‘Intelligent lockdown’ and extension of travel ban
Compared to other countries, the precautionary measures in the Netherlands are relatively mild. The Netherlands is currently in a so called ‘intelligent lockdown’, meaning that only the most important sources that may spread the corona-virus are closed or forbidden.
This means that events, festivals and other large gatherings are forbidden, schools, restaurants and hotels are closed and that hairdressers, massage salons and other places where direct physical contact is involved are closed as well. The last group will most likely start opening next week.
Recreational areas, parks and beaches are closed or closing in weekends when crowds of people could be expected.
Shops are allowed to stay open, but people are encouraged to stay at home as much as possible. In the public space there is naturally a social distancing of 1,5 meters enforced and there is a prohibition of gathering implemented, in public spaces and at home, to more than 3 people together that do not belong to the same family.
The restrictions apply in principle up to and including 28 April 2020. The precautionary measures are necessary to prevent the spread of the coronavirus. In the week before 28 April 2020 the government will determine how we should continue forward.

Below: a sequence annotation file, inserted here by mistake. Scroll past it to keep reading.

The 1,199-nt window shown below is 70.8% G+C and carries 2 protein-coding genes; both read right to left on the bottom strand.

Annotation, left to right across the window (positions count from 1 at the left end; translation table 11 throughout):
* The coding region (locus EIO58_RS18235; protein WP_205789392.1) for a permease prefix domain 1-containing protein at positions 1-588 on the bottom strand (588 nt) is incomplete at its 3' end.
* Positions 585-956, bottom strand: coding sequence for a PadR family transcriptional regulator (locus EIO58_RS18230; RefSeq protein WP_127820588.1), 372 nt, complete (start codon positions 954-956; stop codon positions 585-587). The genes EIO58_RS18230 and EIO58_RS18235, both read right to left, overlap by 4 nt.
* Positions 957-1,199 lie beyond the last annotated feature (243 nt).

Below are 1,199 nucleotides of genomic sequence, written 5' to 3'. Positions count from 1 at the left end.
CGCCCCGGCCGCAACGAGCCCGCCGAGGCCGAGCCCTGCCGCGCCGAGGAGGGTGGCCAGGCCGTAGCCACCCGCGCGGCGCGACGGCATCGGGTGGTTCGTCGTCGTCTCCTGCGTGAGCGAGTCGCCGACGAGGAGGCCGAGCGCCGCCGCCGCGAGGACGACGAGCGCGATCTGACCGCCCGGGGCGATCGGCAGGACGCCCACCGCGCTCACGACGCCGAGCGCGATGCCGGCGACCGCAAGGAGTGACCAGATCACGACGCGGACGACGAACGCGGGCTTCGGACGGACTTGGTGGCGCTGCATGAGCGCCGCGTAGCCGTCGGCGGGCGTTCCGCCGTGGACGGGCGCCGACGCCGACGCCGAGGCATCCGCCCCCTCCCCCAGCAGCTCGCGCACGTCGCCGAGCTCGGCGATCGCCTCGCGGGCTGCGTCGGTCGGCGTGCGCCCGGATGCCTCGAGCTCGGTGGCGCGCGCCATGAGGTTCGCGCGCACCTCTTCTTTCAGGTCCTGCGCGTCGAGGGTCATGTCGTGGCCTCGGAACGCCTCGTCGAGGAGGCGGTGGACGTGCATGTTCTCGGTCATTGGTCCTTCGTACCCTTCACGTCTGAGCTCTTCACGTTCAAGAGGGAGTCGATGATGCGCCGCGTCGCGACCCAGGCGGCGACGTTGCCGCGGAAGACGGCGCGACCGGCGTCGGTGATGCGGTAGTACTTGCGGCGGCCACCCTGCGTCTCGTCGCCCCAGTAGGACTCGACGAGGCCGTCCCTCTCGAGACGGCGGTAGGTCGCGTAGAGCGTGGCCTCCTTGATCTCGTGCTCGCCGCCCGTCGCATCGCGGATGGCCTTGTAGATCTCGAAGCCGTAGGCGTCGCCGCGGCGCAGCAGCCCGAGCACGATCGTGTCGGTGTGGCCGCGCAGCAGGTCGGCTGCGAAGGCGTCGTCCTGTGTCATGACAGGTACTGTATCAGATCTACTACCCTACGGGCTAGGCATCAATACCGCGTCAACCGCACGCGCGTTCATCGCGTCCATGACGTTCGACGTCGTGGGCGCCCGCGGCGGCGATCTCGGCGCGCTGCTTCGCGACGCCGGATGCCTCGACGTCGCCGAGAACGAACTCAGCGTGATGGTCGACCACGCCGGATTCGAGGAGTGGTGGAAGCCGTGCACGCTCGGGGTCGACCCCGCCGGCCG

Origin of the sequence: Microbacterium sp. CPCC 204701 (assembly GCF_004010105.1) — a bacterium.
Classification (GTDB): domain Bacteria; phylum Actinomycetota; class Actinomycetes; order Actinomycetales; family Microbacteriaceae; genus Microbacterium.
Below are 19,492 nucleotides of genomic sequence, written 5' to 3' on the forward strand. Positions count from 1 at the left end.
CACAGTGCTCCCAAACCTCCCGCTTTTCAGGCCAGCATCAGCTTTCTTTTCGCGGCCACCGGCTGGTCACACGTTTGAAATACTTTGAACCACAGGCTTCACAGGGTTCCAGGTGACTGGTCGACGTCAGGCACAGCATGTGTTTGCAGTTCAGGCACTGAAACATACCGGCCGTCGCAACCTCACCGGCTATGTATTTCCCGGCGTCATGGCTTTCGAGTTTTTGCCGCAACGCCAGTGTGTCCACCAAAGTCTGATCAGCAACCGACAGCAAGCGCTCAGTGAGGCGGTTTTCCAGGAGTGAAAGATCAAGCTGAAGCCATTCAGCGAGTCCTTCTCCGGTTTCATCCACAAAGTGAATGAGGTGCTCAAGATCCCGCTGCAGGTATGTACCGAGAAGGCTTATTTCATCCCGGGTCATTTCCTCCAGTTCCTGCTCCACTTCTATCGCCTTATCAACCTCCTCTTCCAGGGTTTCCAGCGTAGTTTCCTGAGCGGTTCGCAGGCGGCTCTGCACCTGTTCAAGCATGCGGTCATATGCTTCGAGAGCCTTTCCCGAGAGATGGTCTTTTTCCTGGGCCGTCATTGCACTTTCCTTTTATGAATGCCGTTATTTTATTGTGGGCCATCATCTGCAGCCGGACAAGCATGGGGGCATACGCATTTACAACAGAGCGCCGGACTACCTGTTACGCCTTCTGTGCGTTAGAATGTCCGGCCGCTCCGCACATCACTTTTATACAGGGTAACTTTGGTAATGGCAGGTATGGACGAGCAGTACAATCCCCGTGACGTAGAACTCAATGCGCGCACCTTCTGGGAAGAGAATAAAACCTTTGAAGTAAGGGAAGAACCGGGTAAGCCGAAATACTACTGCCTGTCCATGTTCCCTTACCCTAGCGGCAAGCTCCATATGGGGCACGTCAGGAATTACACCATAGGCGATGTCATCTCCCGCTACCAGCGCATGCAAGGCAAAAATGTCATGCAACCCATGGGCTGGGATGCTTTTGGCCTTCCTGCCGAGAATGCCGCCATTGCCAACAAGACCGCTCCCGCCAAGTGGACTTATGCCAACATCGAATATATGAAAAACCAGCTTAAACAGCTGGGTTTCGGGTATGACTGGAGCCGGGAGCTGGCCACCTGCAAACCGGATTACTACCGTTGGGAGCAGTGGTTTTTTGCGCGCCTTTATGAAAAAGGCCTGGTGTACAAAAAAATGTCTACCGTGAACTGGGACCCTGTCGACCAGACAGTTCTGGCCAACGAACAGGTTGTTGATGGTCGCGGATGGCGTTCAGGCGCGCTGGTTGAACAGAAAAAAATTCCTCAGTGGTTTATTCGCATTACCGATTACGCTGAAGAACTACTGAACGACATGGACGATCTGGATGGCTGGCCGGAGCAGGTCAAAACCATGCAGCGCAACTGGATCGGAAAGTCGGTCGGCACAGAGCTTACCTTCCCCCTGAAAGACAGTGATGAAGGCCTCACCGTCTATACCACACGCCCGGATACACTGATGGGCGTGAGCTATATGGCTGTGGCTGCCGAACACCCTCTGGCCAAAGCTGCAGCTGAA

Restrictions on entering the European Union or Schengen area extended
Europe closed her borders on 19 March 2020 for travellers from outside the Schengen area and this travel ban has been extended until 15 May 2020. The restriction is valid for all non-essential travel of persons from third countries to Europe (EU member states, Schengen members and the UK). The travel restriction does not apply to the following categories of persons:
- EU citizens (including UK nationals) and members of their families;
- Nationals of Norway, Iceland, Switzerland, Liechtenstein and their family members;
- Third-country nationals holding a residence card or a residence permit in accordance with Directive 2003/109/EC (LTR Directive);
- Third-country nationals who derive their right of residence from other European Directives or from the national law of a Member State;
- Holders of a long-stay visa, including persons with a temporary residence permit (MVV);
- Other persons with an essential function or need, including:
- Personnel working in Health Care;
- Border workers;
- Persons employed in the transportation of goods, where necessary;
- Military personnel;
- Personnel of international and humanitarian organisations;
- Persons who have compelling reasons to visit their families;
- Transit passengers who wish to travel via the Netherlands to another third country;
- Persons in need of international protection; the border procedure applies in full;
- Persons who are admitted for humanitarian reasons.
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